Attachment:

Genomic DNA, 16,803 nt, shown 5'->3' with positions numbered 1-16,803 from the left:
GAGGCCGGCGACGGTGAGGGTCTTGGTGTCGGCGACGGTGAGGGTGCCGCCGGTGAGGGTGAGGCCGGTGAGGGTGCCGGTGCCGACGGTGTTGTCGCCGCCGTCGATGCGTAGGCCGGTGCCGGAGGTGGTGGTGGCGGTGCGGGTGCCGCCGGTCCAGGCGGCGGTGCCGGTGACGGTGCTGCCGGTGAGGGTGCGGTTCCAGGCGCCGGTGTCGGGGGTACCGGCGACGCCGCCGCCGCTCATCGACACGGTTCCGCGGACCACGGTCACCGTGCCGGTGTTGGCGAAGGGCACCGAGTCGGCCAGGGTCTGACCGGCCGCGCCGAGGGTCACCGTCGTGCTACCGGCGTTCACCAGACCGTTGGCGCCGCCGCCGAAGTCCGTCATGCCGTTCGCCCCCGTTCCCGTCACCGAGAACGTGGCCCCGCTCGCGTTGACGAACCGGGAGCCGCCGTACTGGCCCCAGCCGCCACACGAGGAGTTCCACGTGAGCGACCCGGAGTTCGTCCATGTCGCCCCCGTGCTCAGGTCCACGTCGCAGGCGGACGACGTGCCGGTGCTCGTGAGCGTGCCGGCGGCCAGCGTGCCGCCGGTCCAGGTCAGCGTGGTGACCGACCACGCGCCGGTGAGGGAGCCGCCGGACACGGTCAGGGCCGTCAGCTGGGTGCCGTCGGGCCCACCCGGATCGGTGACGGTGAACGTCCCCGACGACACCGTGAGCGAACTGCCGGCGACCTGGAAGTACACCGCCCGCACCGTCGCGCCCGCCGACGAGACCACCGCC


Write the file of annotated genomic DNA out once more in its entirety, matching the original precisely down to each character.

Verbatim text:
Genomic DNA, 16,803 nt, shown 5'->3' with positions numbered 1-16,803 from the left:
GAGGCCGGCGACGGTGAGGGTCTTGGTGTCGGCGACGGTGAGGGTGCCGCCGGTGAGGGTGAGGCCGGTGAGGGTGCCGGTGCCGACGGTGTTGTCGCCGCCGTCGATGCGTAGGCCGGTGCCGGAGGTGGTGGTGGCGGTGCGGGTGCCGCCGGTCCAGGCGGCGGTGCCGGTGACGGTGCTGCCGGTGAGGGTGCGGTTCCAGGCGCCGGTGTCGGGGGTACCGGCGACGCCGCCGCCGCTCATCGACACGGTTCCGCGGACCACGGTCACCGTGCCGGTGTTGGCGAAGGGCACCGAGTCGGCCAGGGTCTGACCGGCCGCGCCGAGGGTCACCGTCGTGCTACCGGCGTTCACCAGACCGTTGGCGCCGCCGCCGAAGTCCGTCATGCCGTTCGCCCCCGTTCCCGTCACCGAGAACGTGGCCCCGCTCGCGTTGACGAACCGGGAGCCGCCGTACTGGCCCCAGCCGCCACACGAGGAGTTCCACGTGAGCGACCCGGAGTTCGTCCATGTCGCCCCCGTGCTCAGGTCCACGTCGCAGGCGGACGACGTGCCGGTGCTCGTGAGCGTGCCGGCGGCCAGCGTGCCGCCGGTCCAGGTCAGCGTGGTGACCGACCACGCGCCGGTGAGGGAGCCGCCGGACACGGTCAGGGCCGTCAGCTGGGTGCCGTCGGGCCCACCCGGATCGGTGACGGTGAACGTCCCCGACGACACCGTGAGCGAACTGCCGGCGACCTGGAAGTACACCGCCCGCACCGTCGCGCCCGCCGACGAGACCACCGCC